Wednesday, December 16, 2015

My Healing Journey

My Healing Journey 
By Adam Stone
How Accepting Jesus Saved My Life
In 1993, at the age of 29, I began to experiment with meth-amphetamine. I got hooked immediately. I spent all hours hanging out with the wrong crowd in a nocturnal underworld. This was the drug that brought me to my knees and opened the doors to schizophrenia.
After a few weeks without sleep and completely insane behavior, a friend took me to a psych ward where they shot me up with thorazine and strapped me down to the bed with restraints. I was diagnosed with meth-amphetamine psychosis and thus began the revolving door of psychiatric hospitals and medications.
I became homeless and wandered the streets for a few weeks, but eventually found my way into a group home and enrolled in a local community college. I took English and typing classes and did well. Soon optimism returned to me and I began to make plans for my future again. I still held onto the hope that my life would amount to something.
I was obsessed with trying to find a way to deal with my illness. I went to a lake shrine to meet with a yogi monk, studied the Koran and Zen and consulted with a Kabbalistic Rabbi. I called Jews for Jesus and tried to fathom the Tao. I sampled guided meditation tapes, repeated mantras, practiced deep breathing and hypnosis. I wrote to an Indian Shaman and read “The Power of Positive Thinking.” I listened to Anthony Robbins and other motivational gurus. I combed bookstores looking for answers in self-help books. I called the Arch Diocese office for an exorcism, but they told me I had to be levitating. I even sought help from an alien abduction specialist.
Occasionally, the subject of Jesus would come up, and I would dismiss it as being for others but not for me. I thought Jesus was ridiculous and those who followed him were fanatical Jesus freaks. I believed the resurrection was fiction, the bible old wives tales, and that Jesus was just a wise man, and certainly not God.
In 2002, I decided to move to New York to start a new life. I went to what would be my last psych ward. I was released and moved into a quiet group home on the Upper West Side and attended a day program. After graduating from my day program, my father agreed to pay for culinary school. I went on to serve as an extern at many of New York’s finest restaurants. I was then hired as a Garde Manger (French for "keeper of the food") at a restaurant on the Upper West Side that eventually went out of business.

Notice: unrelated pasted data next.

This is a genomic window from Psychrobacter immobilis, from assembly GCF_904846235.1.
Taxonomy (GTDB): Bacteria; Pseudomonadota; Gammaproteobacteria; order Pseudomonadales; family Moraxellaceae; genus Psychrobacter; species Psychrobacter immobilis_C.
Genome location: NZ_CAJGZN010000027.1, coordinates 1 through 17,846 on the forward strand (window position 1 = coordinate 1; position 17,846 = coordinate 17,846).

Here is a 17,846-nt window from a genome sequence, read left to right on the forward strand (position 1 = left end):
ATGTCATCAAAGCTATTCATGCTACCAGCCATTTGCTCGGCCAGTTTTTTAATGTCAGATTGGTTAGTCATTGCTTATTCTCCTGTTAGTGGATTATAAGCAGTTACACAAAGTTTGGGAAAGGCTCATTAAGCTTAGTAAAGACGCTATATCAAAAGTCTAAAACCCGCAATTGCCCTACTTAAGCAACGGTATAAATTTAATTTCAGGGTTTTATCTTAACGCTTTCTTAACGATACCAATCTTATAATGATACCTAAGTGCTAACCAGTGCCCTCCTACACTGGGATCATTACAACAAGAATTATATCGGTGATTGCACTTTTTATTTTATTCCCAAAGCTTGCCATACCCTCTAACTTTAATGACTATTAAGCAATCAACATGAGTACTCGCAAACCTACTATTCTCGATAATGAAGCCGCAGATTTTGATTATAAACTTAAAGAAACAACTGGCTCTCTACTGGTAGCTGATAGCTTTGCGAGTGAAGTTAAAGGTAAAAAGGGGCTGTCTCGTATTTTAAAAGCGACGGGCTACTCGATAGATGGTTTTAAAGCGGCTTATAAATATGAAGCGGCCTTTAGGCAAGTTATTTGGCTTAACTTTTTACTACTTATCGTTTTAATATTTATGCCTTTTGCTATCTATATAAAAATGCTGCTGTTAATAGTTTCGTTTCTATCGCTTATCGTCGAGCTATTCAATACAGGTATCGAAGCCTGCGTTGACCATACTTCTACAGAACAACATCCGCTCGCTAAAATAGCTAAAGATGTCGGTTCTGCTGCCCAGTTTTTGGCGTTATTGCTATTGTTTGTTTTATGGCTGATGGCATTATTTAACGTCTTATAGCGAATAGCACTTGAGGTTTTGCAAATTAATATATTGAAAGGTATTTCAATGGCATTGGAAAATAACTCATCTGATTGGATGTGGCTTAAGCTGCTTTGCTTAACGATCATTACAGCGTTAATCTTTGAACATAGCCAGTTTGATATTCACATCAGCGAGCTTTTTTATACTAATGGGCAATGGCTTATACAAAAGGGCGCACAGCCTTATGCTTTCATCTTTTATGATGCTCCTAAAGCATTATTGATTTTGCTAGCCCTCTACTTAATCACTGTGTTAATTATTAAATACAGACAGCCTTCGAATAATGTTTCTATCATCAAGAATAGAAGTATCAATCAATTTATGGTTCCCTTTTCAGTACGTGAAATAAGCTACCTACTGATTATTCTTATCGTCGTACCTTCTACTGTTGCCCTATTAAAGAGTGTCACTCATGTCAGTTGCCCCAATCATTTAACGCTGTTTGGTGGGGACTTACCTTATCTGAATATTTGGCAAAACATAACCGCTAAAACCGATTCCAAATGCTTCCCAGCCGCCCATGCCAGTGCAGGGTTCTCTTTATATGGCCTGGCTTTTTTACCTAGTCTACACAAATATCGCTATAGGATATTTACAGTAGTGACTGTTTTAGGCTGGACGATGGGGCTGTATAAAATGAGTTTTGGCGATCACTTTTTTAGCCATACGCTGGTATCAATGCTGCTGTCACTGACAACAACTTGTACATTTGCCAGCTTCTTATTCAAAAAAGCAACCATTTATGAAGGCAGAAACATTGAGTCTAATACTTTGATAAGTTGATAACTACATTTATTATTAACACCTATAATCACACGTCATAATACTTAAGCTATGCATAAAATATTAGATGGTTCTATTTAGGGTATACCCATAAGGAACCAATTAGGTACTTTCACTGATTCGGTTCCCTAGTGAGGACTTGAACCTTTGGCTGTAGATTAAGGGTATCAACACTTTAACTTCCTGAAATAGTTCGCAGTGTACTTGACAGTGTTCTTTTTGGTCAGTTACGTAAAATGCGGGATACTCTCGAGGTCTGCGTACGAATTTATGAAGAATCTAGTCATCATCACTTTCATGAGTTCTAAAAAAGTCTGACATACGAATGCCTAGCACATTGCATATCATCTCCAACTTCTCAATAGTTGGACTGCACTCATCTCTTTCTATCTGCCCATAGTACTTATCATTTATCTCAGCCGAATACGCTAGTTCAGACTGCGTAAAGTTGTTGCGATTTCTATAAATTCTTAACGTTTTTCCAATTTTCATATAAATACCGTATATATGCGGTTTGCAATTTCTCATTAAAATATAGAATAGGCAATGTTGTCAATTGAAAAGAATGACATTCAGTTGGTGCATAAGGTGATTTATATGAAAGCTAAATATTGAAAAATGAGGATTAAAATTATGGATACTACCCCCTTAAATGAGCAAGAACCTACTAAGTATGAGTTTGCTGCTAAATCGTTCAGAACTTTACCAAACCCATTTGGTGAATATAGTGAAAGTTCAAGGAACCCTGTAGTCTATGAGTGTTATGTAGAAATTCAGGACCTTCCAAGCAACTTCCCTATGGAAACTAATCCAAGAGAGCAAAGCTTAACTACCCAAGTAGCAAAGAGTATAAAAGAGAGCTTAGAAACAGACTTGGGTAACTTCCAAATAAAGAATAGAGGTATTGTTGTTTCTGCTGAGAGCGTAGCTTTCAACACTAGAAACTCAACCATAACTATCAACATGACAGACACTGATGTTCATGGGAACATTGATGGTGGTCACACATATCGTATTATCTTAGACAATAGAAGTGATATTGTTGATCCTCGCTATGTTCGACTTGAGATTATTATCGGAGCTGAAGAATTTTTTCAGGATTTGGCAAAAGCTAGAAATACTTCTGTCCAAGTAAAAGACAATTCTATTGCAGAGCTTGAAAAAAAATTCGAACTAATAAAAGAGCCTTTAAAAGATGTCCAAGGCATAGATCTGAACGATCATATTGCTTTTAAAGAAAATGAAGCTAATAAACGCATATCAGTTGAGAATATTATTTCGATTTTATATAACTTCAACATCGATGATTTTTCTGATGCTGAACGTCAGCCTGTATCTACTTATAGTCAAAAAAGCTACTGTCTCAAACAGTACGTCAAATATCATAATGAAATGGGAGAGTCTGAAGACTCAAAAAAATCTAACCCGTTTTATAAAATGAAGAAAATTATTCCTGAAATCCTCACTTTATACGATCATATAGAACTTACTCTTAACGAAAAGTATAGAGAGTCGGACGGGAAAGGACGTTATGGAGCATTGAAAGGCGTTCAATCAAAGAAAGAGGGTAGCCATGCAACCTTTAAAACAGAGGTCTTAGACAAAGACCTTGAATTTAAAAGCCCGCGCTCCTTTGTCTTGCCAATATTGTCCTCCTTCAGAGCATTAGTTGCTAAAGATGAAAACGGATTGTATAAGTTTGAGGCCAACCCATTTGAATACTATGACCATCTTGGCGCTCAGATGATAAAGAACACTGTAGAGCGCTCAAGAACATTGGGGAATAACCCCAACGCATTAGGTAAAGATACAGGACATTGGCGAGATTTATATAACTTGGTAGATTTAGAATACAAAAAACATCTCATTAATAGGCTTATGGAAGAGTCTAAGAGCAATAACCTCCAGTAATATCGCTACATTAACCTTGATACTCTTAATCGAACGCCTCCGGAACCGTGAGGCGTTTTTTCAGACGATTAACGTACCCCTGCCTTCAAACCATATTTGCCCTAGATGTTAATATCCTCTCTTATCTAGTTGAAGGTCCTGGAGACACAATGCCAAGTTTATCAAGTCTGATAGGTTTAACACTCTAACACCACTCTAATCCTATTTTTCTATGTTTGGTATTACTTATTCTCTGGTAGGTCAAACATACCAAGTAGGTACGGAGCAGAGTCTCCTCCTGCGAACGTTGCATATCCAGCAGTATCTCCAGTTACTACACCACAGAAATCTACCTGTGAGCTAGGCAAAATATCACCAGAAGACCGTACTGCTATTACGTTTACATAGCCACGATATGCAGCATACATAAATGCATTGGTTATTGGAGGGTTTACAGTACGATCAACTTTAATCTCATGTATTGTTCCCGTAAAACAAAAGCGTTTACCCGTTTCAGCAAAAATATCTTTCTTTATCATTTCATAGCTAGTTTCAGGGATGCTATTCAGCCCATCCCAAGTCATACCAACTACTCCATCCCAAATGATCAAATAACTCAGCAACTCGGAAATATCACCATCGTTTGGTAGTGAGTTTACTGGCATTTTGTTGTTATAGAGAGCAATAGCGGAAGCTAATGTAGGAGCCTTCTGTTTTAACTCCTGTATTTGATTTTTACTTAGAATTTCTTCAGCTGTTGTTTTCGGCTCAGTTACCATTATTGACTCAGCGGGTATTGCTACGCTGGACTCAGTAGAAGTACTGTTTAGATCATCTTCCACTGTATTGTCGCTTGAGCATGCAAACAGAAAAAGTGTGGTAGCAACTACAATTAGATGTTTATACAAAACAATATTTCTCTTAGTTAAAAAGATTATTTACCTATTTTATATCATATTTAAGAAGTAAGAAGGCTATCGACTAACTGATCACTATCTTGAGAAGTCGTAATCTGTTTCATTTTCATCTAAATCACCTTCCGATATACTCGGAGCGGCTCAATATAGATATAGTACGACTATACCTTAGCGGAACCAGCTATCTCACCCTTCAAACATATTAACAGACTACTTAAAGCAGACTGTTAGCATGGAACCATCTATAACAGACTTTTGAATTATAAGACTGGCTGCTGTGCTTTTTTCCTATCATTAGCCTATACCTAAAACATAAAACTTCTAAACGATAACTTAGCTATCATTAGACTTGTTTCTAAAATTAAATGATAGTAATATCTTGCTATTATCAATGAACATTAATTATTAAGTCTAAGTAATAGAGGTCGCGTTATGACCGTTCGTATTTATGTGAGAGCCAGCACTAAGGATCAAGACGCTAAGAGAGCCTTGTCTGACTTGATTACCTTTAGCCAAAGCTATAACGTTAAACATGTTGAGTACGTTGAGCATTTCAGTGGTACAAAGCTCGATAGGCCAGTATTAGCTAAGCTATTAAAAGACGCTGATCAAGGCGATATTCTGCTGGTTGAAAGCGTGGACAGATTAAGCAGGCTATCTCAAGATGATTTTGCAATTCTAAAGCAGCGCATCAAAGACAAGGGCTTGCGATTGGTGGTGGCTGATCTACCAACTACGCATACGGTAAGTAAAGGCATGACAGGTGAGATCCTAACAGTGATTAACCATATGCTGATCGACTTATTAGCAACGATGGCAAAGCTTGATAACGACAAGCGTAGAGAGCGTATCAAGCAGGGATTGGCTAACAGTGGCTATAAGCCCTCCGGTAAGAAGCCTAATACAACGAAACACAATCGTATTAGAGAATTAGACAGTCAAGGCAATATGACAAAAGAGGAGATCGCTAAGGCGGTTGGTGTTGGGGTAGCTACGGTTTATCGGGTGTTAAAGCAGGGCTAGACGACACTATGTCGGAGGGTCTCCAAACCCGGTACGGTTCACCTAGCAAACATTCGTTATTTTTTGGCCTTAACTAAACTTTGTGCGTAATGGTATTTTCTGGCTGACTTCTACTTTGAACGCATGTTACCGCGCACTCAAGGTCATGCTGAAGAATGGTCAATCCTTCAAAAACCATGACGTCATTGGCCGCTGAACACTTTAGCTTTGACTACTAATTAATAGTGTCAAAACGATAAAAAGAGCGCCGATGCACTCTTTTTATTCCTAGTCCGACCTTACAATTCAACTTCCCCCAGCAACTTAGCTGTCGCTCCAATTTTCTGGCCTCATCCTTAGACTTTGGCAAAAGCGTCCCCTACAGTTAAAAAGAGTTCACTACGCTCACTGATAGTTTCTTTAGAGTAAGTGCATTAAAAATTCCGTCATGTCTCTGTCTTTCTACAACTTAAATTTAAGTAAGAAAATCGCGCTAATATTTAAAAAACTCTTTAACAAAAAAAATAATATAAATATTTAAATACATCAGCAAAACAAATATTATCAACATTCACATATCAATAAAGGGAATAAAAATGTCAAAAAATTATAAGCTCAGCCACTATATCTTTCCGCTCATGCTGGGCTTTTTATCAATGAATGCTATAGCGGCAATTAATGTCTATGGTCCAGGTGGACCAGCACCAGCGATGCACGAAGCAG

I was still searching for answers, attending synagogue occasionally, but felt uninspired.
One night, after an AA meeting, I went out to dinner with a new friend. I told him I felt like I was dealing with spiritual warfare. He turned to me, and, for some reason, I knew what he was going to say. He said, “You need something more powerful than AA. You need Jesus.”
I knew it was a pivotal moment. A few days later I attended a small church in the Bronx and accepted Jesus as my Lord and savior. It was 2008.
As a young Jewish man, going to Jesus is about as rebellious as one can get. A Jewish family would almost rather you become a Buddhist, or Hindu, than to give your life to Christ. It took the gift of desperation to accept Jesus as my Lord and savior.
A pastor suggested a wonderful church in Times Square. I dove right in and signed up for New Believers classes and received water baptism. For the first time in so many years I felt less alone. My new friends understood spiritual warfare. I felt some sense of peace and comfort.
I am here to tell you that, as a man who had no faith, no belief, was condescending, full of conceit, arrogance, sin, pride, and rationalized everything, Jesus changed my life.
Coming to Jesus did not disqualify me from trials and tribulations. Coming to Jesus also didn’t mean all would be smooth sailing. I continued to be tested in the furnace of affliction.
I am now involved in three different ministries at church. Most of my life revolves around church. God has placed a burden on my heart to work with those suffering from mental illness. AA says that my experience can help benefit others. I want to give back what was so freely given to me.
Lord, make me an instrument of Your peace. Where there is hatred, let me sow love. Where there is injury, pardon. Where there is discord, harmony. Where there is error, truth. Where there is doubt, faith. Where there is despair, hope. Where there is darkness, light. And where there is sadness, joy.
O Divine Master, Grant that I may not so much seek to be consoled as to console; to be understood as to understand; to be loved as to love. For it is in giving that we receive. It is in pardoning that we are pardoned; and it is in dying that we are born to eternal life.”— Prayer of St. Francis of Assisi.

Pullout: “He turned to me, and, for some reason, I knew what he was going to say. He said, 'You need something more powerful than AA. You need Jesus.'”

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